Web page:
Overall, the Exynos 7420 is an interesting SoC and I hope we’ve been able to better shed some light into most of the significant IP blocks that go into a modern SoC. At 78mm² the 7420 has quite some headroom to grow to the usual size of a high-end SoC. It’s possible Samsung intentionally kept the chip small to get more yield and higher unit volume as it is the first 14nm mass-production chipset for their foundries. It’s also possible that as the $/transistor metric hasn't gone down 14nm FinFET due to it being a very expensive process, that we’re seeing the start of a new trend and the end of large 100mm²+ SoCs. It’ll definitely be interesting to see in what direction the mobile semiconductor vendors will be heading in the coming year as the process gains maturity and production volume further ramps up as Samsung expands and GlobalFoundries and TSMC start their own FinFET mass-production.

The Exynos 7420 - Inside a Modern SoC - Part 1 CPU, Memory Performance & Device Disassembly
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  • jjj - Monday, June 29, 2015 - link

    The power doesn't look that great, for the A57 seems to allow 300-350Mhz higher clocks, granted it's not a clean shrink. It looks good here because on 20nm they pushed the clocks way high. Reply
  • name99 - Monday, June 29, 2015 - link

    Insofar as rumors can be believed, the bulk of A9's are scheduled to be produced by Samsung, presumably on this process. It seems strange to have Apple design/layout everything twice for the same CPU, so if these same rumors (30% going to TSMC) are correct, presumably that means the A9X will be on TSMC.

    As for characterizing Apple CPUs, while there are limits to what one can learn (eg in the voltage/power tradeoffs), there is a LOT which can be done but which, to my disappointment, has still not been done. In particular if someone wanted, I think there's scope for learning an awful lot from carefully crafted micro benchmarks. Agner Fog has give a large number of examples of how to do this in the x86 space, while Henry Wong at stuffedcow.net has done the same for a few less obvious parts of the x86 architecture and for GPUs.

    It strikes me as bizarre how little we know about Apple CPUs even after two years.
    The basic numbers (logical registers, window, ROB size) seem to about match Intel these days, and the architecture seems to be 6-wide with two functional clusters. There appears to be a loop buffer (but how large?) But that's about it.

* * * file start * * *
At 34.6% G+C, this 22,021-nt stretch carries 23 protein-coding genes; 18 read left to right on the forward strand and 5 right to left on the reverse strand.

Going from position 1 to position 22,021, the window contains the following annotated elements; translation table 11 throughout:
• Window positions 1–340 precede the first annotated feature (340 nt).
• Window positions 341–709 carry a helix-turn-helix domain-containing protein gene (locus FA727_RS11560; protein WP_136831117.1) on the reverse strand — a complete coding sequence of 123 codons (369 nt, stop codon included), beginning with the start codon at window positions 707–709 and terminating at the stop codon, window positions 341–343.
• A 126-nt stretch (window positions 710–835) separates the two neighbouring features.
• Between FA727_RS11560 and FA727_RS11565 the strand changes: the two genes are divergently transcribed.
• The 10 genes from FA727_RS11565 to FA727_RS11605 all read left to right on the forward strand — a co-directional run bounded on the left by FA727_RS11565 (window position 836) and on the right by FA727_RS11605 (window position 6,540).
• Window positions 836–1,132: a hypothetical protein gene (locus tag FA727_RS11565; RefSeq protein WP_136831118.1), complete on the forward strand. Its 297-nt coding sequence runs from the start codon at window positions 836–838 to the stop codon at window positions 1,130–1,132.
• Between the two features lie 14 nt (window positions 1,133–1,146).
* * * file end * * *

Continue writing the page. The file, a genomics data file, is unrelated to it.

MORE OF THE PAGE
How well does the branch prediction work and where does it fail?
    What prefetchers are provided? (at I1, D1, L2. L3)
    Do the caches do anything smart (like dead block prediction) for either performance or power?
    Does the memory manager do anything smart (like virtual write queue in the L3)?
    etc etc etc

    Obviously Apple doesn't tell us these. (Nowadays the ONLY company that does is IBM, and only in pay-walled articles in their JRD.) But people write the micro benchmarks to figure this out for Intel and AMD, and I wish the same sort of enthusiasm and community existed in the ARM world.
    Reply
  • SunnyNW - Wednesday, July 1, 2015 - link

    Believe word on the street is the A9 will be Sammy 14nm and the A9X TSM 16nm+ Reply
  • SunnyNW - Wednesday, July 1, 2015 - link

    Please ignore this comment, should have read the rest of the comments before posting since Name99 already alluded to this below. Sorry Reply
  • CiccioB - Monday, June 29, 2015 - link

    Is the heterogeneous processing that allows all 8 cores working together active?
    Seen the numbers of the various bench it seems this feature is not used.
    What I would like to know exactly is that is the bench number of this SoC can be directly compared to SoC with only 4 cores like the incoming Qualcomm Snapdragon 820 based on custom architecture which has "only" 4 cores and not a big.LITTLE configuration.
    Reply
  • Andrei Frumusanu - Monday, June 29, 2015 - link

    HMP is active. Why do you think it seems to be not used? Reply
  • CiccioB - Monday, June 29, 2015 - link

    Because with 8 cores active (or what they should be with HMP) results is not even near 4x the score of a single core.
    So I wonder if those 8 core are really active. And whether they are of any real use if, to keep consumption adequate, frequencies of higher cores get limited.
    Reply
  • Andrei Frumusanu - Monday, June 29, 2015 - link

    All the cores are always active and they do not get limited other than in thermal stress situations. I didn't publish any benchmarks comparing single vs multi-core performance so your assumption must be based on something else. Having X-times the cores doesn't mean you'll have X-times the performance, it completely depends on the application.

    It's still a perfectly valid comparison to look at traditional quad-cores vs bL octa-cores. In the end you're looking at total power and total performance and for use-cases such as PCMark the number of cores used shouldn't be of interest to the user.
    Reply
  • Refuge - Monday, June 29, 2015 - link

    I would hazard a guess that thermal throttling has something to do with part of it. Reply
  • ruturaj1989@gmail.com - Monday, June 29, 2015 - link

    It does have 4 cores but I guess they are in big.LITTLE configuration too. We will see shortly. HMP is active but I am not sure if every bench app uses all the cores. Reply